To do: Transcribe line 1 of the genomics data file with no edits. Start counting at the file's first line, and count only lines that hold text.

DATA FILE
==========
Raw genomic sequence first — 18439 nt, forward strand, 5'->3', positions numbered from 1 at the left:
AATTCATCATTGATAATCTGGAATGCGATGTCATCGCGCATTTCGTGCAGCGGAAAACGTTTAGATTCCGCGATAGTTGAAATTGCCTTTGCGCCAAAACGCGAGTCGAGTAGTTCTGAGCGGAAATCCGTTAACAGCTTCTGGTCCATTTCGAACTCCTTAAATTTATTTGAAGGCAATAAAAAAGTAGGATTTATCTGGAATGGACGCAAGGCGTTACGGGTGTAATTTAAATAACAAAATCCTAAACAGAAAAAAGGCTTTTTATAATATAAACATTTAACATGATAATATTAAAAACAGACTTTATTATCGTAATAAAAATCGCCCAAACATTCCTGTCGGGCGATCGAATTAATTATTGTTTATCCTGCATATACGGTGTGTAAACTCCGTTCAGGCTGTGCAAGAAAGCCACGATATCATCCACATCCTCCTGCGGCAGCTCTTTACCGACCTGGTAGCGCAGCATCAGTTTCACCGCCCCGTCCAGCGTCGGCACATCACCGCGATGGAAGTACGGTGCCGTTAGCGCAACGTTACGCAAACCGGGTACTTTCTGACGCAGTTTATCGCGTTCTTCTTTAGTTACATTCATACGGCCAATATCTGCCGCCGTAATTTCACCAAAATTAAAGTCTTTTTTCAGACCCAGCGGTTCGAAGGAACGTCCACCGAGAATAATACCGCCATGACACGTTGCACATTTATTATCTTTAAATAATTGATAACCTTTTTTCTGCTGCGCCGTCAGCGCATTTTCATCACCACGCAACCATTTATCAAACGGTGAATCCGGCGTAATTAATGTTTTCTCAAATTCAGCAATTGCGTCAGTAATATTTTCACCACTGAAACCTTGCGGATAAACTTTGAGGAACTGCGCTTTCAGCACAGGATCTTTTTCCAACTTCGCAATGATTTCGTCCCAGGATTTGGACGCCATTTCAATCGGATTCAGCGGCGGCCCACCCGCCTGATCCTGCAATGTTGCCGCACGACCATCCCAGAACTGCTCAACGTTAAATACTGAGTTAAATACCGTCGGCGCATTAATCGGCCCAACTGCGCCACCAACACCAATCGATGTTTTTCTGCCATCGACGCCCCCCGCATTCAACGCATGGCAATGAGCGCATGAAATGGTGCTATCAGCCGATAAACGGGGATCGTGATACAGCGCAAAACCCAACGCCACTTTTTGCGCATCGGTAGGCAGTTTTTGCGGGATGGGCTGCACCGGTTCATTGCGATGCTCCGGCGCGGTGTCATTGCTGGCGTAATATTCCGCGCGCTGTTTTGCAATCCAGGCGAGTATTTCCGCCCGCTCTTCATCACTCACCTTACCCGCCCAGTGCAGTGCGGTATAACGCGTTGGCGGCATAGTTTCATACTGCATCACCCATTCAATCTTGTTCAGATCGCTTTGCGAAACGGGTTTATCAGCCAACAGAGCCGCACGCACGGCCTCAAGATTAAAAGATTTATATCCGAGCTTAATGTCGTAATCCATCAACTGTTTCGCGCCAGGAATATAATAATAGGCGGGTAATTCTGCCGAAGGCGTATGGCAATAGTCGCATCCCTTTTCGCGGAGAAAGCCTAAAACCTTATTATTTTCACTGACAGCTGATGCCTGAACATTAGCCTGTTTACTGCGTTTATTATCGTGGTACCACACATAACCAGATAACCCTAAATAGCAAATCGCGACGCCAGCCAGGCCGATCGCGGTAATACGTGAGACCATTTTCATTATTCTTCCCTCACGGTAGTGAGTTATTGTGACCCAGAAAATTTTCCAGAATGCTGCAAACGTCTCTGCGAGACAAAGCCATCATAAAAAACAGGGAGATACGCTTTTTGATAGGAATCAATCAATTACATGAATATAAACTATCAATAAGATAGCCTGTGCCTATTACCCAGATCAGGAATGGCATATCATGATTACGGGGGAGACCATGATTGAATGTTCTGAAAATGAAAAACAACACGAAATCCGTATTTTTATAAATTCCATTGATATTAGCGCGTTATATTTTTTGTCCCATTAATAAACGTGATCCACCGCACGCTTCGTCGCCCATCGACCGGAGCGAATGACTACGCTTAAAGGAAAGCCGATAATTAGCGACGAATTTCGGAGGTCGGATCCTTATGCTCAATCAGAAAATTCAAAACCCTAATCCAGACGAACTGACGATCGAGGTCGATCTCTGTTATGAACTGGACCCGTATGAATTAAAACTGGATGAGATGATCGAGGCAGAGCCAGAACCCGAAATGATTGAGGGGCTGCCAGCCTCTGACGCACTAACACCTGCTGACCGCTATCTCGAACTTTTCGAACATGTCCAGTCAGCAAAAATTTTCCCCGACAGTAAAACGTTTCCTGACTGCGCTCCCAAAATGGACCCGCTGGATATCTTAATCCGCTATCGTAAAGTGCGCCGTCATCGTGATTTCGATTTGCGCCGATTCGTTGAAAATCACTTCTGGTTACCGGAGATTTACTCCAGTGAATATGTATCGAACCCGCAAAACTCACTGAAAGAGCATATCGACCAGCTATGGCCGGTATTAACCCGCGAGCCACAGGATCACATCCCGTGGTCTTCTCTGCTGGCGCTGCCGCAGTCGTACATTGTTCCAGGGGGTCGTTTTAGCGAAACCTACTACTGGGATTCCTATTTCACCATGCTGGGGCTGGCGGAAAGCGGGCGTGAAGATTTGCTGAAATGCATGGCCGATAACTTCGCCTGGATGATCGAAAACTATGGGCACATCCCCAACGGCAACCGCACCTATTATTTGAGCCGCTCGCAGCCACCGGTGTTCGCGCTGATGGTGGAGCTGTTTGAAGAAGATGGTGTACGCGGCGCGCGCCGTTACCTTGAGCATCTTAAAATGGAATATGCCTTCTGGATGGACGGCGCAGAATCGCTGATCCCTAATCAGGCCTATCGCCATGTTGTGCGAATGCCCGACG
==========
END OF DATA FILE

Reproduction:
Raw genomic sequence first — 18439 nt, forward strand, 5'->3', positions numbered from 1 at the left: